Starring Shannon Lark, Alex Goldrich,
Directed by Maude Michaud
A feminist, activist, and key member in Women in Horror Month, indie filmmaker Maude Michaud is no new face to horror. In fact, she’s been creating films since 2001 under her production company, Quirk Films. Michaud wrote, produced, and directed her recent award-winning feature film Dys-. Dys- explores the collapse of a marriage during a massive virus outbreak in which a Montreal couple, Eva (Shannon Lark) and Sam (Alex Goldrich), are confined to their small apartment to avoid contamination.
The virus plaguing Montreal causes blood coughing fits, confusion, and rage. However, Dys- deals more with the characters at hand than the terror outside. Eva and Sam’s marriage is broken before the concern for public health. There’s a tension between them and early on we discover that neither character is particularly likable. This was a conscious decision from Michaud. We are forced to look in from the outside as Eva and Sam’s stories unravel in front of us. Lark delivers a beautiful performance as Eva, a model sinking into depression and coming to terms with her aging body and change of career. Goldrich is a perfect partner as Sam, a photographer dealing with his own guilt for leaving Eva to work in New York, and finds himself responsible for her depression. Michaud paints a very clear picture of what it’s like to be with someone who doesn’t understand mental health issues, as Sam often undermines Eva’s feelings and makes statements like “calm down,” and “you need to relax” when Eva expresses any emotion.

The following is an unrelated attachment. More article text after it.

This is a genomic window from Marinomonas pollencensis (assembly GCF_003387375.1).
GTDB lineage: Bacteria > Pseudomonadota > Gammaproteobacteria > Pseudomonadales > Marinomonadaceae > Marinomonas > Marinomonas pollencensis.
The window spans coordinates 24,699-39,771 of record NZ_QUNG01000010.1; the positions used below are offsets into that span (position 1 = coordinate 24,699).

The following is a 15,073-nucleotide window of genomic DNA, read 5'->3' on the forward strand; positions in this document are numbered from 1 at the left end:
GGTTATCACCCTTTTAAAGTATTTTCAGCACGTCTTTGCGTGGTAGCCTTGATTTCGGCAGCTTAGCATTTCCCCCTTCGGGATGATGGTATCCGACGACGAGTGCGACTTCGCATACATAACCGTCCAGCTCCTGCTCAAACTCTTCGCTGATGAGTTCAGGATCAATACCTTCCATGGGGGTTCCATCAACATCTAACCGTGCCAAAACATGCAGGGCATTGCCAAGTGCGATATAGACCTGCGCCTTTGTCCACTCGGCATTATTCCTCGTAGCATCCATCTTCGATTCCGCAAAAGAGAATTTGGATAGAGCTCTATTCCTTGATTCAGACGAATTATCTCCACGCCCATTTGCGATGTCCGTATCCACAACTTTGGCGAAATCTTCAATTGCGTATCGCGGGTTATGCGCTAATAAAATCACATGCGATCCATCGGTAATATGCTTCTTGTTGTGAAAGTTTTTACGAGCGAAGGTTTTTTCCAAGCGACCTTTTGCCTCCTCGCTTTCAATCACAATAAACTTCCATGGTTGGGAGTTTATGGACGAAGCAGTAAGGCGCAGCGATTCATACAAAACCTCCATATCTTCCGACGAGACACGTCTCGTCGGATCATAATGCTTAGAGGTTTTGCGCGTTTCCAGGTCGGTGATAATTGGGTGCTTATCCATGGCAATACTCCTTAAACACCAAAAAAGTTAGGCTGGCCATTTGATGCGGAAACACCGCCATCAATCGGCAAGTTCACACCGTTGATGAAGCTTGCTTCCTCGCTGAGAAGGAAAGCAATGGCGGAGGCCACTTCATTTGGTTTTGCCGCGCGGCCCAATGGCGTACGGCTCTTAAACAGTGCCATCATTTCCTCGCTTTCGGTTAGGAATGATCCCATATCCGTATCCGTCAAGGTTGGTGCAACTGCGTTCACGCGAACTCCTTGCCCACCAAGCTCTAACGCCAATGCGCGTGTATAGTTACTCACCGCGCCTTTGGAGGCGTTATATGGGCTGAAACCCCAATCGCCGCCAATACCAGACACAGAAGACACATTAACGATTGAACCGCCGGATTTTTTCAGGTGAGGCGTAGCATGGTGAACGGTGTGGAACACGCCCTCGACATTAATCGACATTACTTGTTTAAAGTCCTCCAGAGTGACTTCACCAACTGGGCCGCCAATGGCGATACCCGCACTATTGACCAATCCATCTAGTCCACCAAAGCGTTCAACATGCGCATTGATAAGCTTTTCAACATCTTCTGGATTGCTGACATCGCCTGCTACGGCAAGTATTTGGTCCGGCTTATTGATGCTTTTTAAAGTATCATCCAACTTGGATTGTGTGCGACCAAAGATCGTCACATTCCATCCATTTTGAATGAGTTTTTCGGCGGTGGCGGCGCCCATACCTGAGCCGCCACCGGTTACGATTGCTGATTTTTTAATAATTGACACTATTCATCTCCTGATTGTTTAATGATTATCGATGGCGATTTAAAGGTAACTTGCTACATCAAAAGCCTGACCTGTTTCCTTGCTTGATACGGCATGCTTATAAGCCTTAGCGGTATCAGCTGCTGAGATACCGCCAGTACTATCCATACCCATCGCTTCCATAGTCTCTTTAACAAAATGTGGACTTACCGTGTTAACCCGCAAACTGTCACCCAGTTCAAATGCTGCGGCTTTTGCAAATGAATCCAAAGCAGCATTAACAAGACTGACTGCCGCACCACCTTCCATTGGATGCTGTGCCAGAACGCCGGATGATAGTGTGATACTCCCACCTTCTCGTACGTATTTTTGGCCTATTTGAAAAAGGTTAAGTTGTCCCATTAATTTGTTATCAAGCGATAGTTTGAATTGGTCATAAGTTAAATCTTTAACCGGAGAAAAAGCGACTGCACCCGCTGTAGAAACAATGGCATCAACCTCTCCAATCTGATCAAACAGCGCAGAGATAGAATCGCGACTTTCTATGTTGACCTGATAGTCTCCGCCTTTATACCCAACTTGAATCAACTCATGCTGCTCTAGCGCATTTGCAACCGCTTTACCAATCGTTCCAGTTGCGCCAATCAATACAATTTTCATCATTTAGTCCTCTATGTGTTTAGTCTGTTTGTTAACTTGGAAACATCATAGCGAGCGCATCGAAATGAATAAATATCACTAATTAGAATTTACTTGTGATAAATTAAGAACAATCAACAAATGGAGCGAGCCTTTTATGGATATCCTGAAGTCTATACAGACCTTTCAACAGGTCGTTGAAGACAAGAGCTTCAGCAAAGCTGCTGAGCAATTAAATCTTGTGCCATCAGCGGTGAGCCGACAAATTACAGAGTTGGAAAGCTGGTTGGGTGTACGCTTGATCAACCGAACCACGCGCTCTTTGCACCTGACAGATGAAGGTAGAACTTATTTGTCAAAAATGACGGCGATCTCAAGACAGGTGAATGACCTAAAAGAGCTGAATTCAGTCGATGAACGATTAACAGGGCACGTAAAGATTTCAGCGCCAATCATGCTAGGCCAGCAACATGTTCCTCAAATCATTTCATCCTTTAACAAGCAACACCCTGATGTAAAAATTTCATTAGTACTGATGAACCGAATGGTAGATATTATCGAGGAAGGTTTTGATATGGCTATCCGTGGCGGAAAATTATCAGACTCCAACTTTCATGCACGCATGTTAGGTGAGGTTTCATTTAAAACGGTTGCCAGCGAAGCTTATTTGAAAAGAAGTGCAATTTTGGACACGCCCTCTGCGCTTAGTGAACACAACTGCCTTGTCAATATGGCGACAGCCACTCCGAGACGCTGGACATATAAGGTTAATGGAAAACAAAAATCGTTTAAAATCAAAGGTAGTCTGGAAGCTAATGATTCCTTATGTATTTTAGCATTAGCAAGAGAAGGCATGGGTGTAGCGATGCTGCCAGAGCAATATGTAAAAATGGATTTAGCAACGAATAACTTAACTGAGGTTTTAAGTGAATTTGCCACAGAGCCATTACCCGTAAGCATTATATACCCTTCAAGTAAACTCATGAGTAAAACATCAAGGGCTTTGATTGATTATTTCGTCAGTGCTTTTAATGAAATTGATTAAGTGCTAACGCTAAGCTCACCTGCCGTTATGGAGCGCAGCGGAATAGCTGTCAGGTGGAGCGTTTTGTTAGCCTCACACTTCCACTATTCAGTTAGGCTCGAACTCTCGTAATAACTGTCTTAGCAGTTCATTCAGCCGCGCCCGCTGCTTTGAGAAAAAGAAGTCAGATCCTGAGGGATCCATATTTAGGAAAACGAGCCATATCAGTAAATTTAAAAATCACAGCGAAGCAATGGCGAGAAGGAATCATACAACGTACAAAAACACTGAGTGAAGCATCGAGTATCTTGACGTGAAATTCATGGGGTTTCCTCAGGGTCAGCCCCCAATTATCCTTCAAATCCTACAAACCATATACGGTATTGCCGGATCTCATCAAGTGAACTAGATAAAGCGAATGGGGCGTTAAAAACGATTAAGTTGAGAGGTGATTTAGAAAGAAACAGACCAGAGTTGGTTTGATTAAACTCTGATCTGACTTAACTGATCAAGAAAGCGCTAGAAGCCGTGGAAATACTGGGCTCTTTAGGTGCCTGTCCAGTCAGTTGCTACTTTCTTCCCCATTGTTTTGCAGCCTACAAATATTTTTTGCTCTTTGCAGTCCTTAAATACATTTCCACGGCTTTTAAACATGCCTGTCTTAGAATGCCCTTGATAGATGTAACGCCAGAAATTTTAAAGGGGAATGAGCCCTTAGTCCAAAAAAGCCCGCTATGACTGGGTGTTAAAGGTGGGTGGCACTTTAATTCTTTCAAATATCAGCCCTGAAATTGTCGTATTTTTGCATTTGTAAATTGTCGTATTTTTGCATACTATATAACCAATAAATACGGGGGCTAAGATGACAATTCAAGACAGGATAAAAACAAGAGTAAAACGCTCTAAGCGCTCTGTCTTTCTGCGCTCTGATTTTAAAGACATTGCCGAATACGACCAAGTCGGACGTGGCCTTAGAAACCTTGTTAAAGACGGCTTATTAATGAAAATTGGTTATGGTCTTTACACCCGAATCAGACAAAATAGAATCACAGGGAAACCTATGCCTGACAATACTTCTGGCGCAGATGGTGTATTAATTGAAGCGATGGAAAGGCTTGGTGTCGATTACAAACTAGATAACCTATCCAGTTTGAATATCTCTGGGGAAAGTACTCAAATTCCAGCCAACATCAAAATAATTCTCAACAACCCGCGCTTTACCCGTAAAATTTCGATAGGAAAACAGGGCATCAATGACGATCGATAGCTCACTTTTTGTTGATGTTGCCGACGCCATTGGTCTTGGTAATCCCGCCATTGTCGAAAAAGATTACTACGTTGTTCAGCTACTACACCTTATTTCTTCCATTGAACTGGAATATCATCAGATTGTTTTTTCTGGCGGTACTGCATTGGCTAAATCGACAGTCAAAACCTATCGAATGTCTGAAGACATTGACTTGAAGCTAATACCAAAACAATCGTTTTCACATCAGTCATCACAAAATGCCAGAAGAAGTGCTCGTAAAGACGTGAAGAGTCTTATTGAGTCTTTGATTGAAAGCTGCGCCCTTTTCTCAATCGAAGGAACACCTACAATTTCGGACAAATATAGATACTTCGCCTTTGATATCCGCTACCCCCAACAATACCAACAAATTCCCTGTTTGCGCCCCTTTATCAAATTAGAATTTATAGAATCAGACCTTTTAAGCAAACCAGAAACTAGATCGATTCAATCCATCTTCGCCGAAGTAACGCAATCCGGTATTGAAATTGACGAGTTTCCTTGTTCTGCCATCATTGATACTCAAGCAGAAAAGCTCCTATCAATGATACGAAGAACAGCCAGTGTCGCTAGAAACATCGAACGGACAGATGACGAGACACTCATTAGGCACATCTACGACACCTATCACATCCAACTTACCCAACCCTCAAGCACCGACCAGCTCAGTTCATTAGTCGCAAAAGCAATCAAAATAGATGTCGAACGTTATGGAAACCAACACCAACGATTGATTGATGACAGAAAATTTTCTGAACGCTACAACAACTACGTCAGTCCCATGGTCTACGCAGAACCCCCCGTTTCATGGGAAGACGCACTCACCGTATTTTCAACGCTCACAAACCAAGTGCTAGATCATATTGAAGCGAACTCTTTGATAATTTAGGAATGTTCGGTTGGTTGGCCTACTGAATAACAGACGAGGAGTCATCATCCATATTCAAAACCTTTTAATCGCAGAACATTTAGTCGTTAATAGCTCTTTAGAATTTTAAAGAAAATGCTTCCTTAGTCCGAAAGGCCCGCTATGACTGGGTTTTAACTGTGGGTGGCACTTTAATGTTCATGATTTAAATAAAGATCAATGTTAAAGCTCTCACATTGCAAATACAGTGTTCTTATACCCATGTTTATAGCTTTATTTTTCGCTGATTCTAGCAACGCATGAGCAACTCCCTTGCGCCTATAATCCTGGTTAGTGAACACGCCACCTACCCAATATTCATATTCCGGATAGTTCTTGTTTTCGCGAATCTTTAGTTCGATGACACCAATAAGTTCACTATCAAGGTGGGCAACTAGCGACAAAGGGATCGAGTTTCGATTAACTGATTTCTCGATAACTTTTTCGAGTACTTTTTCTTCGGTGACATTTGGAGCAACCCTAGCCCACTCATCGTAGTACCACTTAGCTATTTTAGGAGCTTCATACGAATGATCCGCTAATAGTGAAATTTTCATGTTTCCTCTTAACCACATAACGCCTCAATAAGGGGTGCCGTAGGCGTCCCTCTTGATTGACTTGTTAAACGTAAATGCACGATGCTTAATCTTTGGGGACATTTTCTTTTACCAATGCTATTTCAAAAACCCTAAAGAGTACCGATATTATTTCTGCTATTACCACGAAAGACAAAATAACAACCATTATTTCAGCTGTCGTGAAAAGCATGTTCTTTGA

As we follow Eva and Sam’s descent, we realize that neither party has a true understanding of what’s happening to them or around them. There is some serious body horror to be had inside Dys-, and cringe worthy moments that aren’t often seen within the horror genre. At times the gore is gratuitous, but effective. Dys- seamlessly blends dysphoria and dysfunction and I often found myself questioning “how much of this is real?” Michaud has found her voice within this film and her vision is clear.
Dys- explores the human brain and the female body effortlessly. She keeps us on the edge of our seat as we dive deeper into the characters’ madness and are forced to watch to the end, even though at times it would be easier to look away.
View more of Maude Michaud’s work here!